Survey responses have not been numerous enough to allow us to propose a statistical study of much significance. Nevertheless, certain tendencies constantly appear, which allow us to come to conclusions that seem to be generally valid.

First of all, similar problems exist in all three areas studied. Activity in medicinal chemistry is linked directly to the degree of progressiveness and economic development of each country. In more than one case, medicinal chemistry has been considered a luxury permitted only in developed countries.

Medicaments have historically been studied by using plants and traditional medicine as a starting point even in the most sophisticated societies. From a pragmatic point of view, it would be interesting to take into account the realities in developing countries when setting up corresponding academic programs and when putting forth proposals for collaboration on scientific research. Scientific authorities in Latin American countries seem to agree that this approach is wise.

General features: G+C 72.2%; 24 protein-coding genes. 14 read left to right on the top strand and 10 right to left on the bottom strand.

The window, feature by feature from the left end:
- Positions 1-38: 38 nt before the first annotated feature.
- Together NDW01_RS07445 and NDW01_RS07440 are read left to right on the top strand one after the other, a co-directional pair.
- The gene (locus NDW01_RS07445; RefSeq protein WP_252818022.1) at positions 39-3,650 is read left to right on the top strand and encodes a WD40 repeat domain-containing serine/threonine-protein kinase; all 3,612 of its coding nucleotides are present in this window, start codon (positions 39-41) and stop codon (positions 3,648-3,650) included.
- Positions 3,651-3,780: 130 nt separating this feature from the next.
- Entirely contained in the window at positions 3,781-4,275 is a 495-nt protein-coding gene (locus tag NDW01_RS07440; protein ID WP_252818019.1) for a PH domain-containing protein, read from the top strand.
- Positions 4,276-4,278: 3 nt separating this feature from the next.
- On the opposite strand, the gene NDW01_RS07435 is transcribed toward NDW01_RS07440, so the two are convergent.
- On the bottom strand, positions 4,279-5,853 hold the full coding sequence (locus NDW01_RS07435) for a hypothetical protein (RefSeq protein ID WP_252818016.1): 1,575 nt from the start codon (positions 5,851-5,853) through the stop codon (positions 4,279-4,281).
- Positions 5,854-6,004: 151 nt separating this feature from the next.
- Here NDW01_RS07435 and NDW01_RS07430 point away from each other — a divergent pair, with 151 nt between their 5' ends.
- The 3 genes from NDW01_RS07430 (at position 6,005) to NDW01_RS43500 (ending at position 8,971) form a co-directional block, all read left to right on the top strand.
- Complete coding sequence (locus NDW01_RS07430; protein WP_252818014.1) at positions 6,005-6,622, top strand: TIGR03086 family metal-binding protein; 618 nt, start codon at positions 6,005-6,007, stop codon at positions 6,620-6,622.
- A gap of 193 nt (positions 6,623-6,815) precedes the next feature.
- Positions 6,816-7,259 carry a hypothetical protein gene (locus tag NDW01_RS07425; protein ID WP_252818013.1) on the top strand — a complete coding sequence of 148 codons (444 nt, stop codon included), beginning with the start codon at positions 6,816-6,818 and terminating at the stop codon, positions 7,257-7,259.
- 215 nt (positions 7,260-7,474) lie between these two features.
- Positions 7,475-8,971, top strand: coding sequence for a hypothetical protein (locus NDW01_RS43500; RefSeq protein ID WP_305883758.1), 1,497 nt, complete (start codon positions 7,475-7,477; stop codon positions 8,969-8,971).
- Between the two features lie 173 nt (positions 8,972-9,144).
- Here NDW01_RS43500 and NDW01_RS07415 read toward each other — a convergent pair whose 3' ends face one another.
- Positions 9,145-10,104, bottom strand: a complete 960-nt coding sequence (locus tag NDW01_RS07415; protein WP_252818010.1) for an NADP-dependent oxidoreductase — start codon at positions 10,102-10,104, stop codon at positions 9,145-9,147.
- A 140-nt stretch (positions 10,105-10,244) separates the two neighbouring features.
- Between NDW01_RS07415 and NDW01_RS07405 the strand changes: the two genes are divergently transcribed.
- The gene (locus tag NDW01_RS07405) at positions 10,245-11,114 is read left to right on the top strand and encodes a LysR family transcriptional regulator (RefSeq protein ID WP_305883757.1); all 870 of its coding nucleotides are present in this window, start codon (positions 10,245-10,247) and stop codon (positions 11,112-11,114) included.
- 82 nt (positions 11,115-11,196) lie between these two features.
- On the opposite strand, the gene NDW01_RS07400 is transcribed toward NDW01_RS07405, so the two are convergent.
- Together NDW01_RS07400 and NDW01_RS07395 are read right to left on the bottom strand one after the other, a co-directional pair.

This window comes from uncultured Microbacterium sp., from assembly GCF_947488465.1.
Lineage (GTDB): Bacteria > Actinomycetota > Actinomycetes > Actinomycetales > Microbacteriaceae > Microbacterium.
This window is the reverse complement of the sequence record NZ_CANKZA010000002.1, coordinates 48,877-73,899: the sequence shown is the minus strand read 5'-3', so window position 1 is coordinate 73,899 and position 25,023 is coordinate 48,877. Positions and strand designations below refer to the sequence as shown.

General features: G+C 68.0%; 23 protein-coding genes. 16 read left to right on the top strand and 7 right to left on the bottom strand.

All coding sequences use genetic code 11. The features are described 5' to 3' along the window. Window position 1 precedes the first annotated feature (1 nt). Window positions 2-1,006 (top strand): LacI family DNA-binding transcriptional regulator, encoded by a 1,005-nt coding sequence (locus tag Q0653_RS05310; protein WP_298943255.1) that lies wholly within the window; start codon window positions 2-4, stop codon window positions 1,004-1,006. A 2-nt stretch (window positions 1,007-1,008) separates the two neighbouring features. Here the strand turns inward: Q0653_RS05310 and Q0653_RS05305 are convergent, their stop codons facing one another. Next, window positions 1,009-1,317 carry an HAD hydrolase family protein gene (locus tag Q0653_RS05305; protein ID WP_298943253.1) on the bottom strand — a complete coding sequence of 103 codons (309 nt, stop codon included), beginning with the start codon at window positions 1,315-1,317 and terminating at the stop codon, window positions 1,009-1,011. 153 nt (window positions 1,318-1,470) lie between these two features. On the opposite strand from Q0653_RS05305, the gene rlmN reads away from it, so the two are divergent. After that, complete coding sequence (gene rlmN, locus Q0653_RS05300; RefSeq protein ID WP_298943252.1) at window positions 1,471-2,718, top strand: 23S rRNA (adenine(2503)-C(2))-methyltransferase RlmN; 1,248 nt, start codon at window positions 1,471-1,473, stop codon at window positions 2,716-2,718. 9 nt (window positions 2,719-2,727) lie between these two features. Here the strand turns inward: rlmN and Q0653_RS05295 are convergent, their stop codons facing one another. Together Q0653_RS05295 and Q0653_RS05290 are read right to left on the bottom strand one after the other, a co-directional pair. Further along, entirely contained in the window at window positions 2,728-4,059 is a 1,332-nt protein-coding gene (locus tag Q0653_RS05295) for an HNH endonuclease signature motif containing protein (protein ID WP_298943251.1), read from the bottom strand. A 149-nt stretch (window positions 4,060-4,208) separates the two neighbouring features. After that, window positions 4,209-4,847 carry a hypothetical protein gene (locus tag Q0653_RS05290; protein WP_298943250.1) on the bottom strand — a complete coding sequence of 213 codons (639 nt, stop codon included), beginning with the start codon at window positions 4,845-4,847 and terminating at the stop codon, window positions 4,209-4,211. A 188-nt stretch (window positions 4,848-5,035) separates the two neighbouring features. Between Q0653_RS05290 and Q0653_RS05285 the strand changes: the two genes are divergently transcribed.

With regard to collaboration on aspects of teaching, no special difficulties seem to appear; most likely, this interaction should establish itself based on mutual knowledge and aid from various institutions and foundations. Necessary actions to be taken in this area are not especially difficult; they fundamentally require the generosity of professors and researchers in the dedication of their time. One aspect to take into consideration would be the sometimes difficult access to money for travel expenses for professors.

Special importance should be placed on circulation of reference literature and bibliographic material. Any collaboration in this area should take into account all aspects of intellectual property, including legal rights of publishers, editors, and authors. Finding formulas that allow access to reference information by countries of limited resources is a true challenge to the imagination of the scientific community. Likewise, obtaining the means for developing countries to purchase adequate materials and reagents can only be accomplished through economic collaboration.